Fig 4.

Recreation and inspiration

The parallel of 3D scanning with 3D printing brings forth a new paradigm to the art world, in that artists and students can reproduce the work of past masters and create exact replicas of ancient (and more recent) sculptures for closer study. Presently, there are numerous artists that have now carved a name for themselves by working specifically with 3D modelling, 3D scanning and 3D printing technologies like Joshua Harker, Jessica Rosenkrantz at Nervous System, Pia Hinze, Lionel Dean and many others. Additionally, taking inspiration from nature 3D models can be generated to print jewellery as well (Fig 5).

Fig 5.

What???? To keep in mind

There exists direct as well as indirect additive manufacturing methods. Direct metal AM processes, selectively melt the metal powder bed using an energy source, such as a laser or electron beam, and fabricate the metal parts directly. Namely, Selective Laser Melting (SLM) and Electron Beam Melting (EBM) are direct metal 3D printing technologies useful to jewellery manufacturing. On the other hand, indirect 3D printing (Stereolithography (SLA), Binder/Material Jetting, Digital Light Processing (DLP)) does not yield final parts directly. Here, the master patterns are produced which are then used for investment casting for final products or to produce the moulds for casting. Indirect 3D printing has the advantage of producing parts at a competitive pricing, especially at a larger production quantity and is widely preferred by the jewellery industry. As the direct method requires extremely high investment for the system and metal powder used; with added distortion of products because of high temperatures and significant wastage during post-processing.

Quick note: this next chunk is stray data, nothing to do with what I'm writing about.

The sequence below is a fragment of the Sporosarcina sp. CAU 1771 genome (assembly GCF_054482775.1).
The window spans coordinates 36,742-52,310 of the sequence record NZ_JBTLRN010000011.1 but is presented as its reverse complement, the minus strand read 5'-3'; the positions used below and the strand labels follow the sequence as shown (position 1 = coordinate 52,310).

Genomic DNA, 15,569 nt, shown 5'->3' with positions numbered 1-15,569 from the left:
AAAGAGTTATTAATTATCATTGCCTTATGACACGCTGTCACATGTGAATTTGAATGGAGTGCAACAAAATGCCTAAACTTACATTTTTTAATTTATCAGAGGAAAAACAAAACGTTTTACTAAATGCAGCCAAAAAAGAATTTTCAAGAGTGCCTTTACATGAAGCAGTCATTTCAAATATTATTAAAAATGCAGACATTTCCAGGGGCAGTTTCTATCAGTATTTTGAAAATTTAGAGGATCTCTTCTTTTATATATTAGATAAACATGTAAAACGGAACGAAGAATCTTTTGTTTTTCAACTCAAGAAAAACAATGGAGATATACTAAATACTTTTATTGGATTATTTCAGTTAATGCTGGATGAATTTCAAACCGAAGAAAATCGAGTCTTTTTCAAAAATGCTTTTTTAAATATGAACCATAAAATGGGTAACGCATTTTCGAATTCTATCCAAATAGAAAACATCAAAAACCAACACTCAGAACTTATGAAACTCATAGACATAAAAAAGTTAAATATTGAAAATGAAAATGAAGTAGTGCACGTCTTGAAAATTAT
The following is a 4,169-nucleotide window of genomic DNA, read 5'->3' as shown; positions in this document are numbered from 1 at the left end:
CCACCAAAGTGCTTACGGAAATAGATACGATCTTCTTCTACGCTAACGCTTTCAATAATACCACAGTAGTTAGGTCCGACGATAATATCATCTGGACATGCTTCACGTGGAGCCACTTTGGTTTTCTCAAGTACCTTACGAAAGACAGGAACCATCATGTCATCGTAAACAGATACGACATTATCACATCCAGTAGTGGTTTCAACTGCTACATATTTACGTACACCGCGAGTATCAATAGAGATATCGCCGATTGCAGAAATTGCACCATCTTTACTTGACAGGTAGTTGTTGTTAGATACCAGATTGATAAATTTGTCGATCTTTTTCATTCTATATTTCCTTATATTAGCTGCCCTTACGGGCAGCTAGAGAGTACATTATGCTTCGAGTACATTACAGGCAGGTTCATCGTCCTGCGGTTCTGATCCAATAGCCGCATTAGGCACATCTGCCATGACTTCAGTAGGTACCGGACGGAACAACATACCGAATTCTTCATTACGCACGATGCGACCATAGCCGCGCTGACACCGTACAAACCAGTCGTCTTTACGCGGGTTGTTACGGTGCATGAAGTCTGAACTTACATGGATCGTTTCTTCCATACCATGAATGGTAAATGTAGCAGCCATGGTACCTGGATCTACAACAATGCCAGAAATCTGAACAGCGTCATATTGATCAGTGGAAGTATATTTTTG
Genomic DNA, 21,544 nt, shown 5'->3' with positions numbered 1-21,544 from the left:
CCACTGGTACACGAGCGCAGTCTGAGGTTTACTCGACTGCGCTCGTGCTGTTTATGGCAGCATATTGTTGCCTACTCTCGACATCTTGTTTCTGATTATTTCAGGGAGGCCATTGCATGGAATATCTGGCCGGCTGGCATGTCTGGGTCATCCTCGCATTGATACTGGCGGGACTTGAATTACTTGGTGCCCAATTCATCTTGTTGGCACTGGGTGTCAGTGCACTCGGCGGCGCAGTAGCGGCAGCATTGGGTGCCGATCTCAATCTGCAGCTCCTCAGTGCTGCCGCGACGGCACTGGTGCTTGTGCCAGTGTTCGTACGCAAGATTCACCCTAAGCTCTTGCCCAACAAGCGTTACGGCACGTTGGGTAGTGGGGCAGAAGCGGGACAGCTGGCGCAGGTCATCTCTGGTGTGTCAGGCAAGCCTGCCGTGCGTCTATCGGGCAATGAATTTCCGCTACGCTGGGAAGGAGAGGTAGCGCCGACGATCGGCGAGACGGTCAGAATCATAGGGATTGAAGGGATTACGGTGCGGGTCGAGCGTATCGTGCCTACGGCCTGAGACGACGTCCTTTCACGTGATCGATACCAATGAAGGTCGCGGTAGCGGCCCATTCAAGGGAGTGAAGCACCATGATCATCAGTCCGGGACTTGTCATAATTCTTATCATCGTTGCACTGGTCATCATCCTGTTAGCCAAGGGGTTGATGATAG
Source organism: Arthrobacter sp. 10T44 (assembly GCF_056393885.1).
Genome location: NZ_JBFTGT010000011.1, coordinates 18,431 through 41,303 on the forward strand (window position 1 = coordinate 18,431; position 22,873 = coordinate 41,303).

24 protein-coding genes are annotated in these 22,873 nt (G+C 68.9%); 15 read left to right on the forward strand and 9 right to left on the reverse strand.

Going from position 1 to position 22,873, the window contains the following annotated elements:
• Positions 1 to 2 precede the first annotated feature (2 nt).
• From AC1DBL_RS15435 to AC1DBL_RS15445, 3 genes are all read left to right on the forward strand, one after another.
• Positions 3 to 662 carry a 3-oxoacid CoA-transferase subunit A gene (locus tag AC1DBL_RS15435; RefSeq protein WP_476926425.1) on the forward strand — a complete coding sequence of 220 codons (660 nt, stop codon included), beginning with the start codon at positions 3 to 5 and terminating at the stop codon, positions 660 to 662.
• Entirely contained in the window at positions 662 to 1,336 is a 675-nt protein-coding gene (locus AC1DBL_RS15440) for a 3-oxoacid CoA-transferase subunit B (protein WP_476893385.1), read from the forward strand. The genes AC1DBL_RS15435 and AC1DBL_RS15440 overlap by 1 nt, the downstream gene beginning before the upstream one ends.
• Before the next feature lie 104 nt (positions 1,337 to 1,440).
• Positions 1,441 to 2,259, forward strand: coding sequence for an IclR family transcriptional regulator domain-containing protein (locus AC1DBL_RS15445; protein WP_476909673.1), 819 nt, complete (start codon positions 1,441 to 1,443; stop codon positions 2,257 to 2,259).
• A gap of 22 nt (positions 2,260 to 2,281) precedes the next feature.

Technology and features

Vat polymerization works by solidifying resin into a part, layer-by-layer and thus stands out from the Fused Deposition modelling (FDM/FFF) not only by use of resin but also in terms of incredible resolution it enables. Three common forms of vat polymerization are stereolithography (SLA), digital light processing (DLP), and masked stereolithography (MSLA or LCD) with the fundamental difference between them being the light source (Fig 6).

Fig 6.

Rising preference towards resin-based printers than FDM printers is mainly due to their ability to pick up details without noticeable print lines. Moreover, all these technologies are not constrained by limitations of conventional subtractive manufacturing and drafts whole new page in the grammar of jewellery design. Wall thicknesses as low as 0.2 mm can be achieved with SLA/DLP printers. Hollow and lightweight parts are also easy to produce via 3D printing in comparison to CNC or casting.